remove as many excuses as possible. Wood says data suggests people who had a slightly longer drive to the gym went there much less often than people who had a shorter drive.
If your goal is to eat better, consider buying pre-cut vegetables at the grocery store, she suggests. Or, if you’ve gotten in the habit of ordering groceries online, pare the unhealthy food from your list, and use the time (and dollar) savings to head to a farmers’ market.
Return to work: The office version
If your new year will include a return to the office, it’s OK to expect some stress, Celano, who also is an assistant professor of psychiatry at Harvard Medical School notes.
“My main advice would be to take it one step at a time,” he says. If you’ve got the option, block off time to work on tasks alone. If that’s not an option, recognize that everyone’s in the same boat.
And make time to get to know your colleagues again, he suggests. Personal interaction can be the upside of being with colleagues. The isolation of remote work makes it easy to forget the pleasures of catching up with someone.
Return to work: The home version
If more work from home is in your future, remember to take care of yourself, Celano says. Without a daily commute to help set boundaries, people have found themselves working late into the night.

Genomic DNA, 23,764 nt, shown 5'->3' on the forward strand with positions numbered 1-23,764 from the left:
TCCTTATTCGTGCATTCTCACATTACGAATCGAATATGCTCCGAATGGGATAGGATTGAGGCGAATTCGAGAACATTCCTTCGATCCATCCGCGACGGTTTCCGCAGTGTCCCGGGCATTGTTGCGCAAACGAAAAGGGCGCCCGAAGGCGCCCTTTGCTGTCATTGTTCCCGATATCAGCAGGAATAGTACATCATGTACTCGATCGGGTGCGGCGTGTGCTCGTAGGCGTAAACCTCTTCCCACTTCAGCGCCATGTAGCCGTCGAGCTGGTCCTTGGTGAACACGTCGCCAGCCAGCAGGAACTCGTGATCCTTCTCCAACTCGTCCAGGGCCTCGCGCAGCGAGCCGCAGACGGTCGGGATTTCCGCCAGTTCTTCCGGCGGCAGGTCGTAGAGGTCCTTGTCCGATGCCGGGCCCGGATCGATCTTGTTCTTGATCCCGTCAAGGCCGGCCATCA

Self-care is critical, he notes. So put it on your calendar. “I think it’s very easy for your day to fill up, but if you add self-care activities to your schedule, you will be more likely to do them.”
Whatever changes the new year has in store, stay positive.
“When people are feeling more optimistic or more positive, they’re more likely to have a healthier diet, they’re more likely to be physically active, and they’re less likely to engage in unhealthy behaviors, like drink too much alcohol or smoke,” Celano adds.
Optimism doesn’t mean denial, he says. It’s a shift in focus. Maybe the pandemic meant you had to meet with someone online instead of visiting them. “If you spend all of your time focusing on the fact that you didn’t get to see them in person, you’re going to miss out on some of the good things that may have happened in that interaction.”
Simple activities can boost optimism, he shares. Think about positive events going on in your life and share them with a family member or friend. Or think about what a “good life” would mean for you in the future and what steps you can take to make that a reality.
You also cultivate a positive spirit by volunteering – or by just showing simple kindness, Celano concludes. All that “can be a really powerful way to start the new year.”